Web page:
from the ground about a mile to our southeast. "Multi-vortex tornado!" I shouted. Spotters immediately relayed their reports to the local National Weather Service office.

The tornado crossed the road in front of us and hit a house. The roof disintegrated and a plume of attic insulation was sucked into the vortex, appearing like smoke from a fire. In anger and disbelief, I witnessed the destruction of two more farmhouses. "Damn, another house just went down there," I muttered. Never had I felt so helpless. And other houses still lay in the storm's path.

Carving out a swath of destruction, the tornado ravaged homes in the northwest part of Haysville, then entered south Wichita. In seconds, homes disappeared from their foundations. Broken plumbing lines created water geysers were homes had once stood.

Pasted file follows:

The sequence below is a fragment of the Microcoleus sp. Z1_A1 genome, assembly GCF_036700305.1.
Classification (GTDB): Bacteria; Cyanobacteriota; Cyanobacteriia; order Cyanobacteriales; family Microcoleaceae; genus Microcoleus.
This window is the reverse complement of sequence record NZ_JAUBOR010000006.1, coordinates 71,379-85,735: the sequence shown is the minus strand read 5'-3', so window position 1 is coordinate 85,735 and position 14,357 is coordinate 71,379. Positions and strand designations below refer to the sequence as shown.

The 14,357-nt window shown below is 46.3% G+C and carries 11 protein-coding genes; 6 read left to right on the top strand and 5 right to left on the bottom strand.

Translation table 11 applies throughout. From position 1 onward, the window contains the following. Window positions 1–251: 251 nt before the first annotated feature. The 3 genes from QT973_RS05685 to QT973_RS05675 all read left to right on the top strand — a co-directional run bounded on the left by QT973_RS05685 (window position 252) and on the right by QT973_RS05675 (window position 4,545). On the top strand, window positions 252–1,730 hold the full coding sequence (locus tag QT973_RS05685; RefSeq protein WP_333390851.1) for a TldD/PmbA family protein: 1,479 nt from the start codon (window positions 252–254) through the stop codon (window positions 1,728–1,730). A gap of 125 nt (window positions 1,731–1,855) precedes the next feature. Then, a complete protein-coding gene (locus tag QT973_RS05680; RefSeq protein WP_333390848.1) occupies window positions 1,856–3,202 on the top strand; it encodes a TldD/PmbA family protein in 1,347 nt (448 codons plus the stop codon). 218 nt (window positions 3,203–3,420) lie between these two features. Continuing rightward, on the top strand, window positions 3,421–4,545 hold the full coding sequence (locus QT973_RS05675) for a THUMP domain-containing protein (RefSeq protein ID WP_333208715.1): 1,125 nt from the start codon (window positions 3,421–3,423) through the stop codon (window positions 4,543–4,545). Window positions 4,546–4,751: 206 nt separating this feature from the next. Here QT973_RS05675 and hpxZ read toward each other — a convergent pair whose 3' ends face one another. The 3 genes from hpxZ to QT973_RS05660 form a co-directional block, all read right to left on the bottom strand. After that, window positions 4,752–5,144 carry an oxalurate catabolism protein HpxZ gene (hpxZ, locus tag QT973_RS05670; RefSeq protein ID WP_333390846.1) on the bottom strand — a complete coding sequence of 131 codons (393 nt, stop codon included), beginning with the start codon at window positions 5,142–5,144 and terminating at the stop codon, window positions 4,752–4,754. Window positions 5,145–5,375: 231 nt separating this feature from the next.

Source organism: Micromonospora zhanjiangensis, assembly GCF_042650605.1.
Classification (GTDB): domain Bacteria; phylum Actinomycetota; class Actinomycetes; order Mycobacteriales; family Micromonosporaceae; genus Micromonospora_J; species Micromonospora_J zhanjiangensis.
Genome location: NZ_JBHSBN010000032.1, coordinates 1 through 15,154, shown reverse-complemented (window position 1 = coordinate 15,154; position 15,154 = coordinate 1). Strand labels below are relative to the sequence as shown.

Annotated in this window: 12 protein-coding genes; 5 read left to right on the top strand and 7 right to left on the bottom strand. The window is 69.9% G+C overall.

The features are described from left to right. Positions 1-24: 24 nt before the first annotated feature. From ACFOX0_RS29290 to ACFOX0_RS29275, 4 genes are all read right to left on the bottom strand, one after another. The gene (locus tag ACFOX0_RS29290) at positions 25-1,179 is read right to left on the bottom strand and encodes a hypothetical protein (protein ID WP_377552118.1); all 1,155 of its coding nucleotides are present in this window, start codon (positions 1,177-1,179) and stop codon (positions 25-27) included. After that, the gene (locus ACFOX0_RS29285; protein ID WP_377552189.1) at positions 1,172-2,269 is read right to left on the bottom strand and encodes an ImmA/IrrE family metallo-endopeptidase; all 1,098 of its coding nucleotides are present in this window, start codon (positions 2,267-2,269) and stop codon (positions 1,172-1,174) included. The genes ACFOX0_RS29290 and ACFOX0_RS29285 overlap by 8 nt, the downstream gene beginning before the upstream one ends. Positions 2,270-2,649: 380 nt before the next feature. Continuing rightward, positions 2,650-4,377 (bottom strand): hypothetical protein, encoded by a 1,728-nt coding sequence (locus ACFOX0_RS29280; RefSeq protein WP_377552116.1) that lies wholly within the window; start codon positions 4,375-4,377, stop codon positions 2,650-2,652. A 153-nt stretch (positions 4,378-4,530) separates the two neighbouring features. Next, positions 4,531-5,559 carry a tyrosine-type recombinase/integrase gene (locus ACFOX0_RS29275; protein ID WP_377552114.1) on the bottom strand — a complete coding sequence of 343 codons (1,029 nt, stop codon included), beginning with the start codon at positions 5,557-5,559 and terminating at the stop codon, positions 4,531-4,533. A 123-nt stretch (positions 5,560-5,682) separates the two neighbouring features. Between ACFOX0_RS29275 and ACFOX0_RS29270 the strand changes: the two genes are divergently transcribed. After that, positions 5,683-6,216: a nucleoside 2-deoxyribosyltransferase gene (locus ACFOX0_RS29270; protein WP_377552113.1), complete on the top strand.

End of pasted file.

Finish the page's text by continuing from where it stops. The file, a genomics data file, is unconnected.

The tornado then turned east, striking McConnell Air Force Base and just missing rows of parked fighter planes. We tried to keep pace with the twister to no avail; it had toppled power poles across the road in front of us, cutting off our pursuit.

The town of Andover was next on its hit list. We could hear spotters frantically telling emergency officials to look to the southwest. A policeman in the town responded, confirming that a large tornado was bearing down on them. With no operational sirens, one officer tried in vain to warn residents of the Golden Spur Mobile Home Park on the edge of town to evacuate. Unfortunately time ran out for many of them at 6:35 p.m., when the tornado obliterated hundreds of homes and left scores of dead and injured.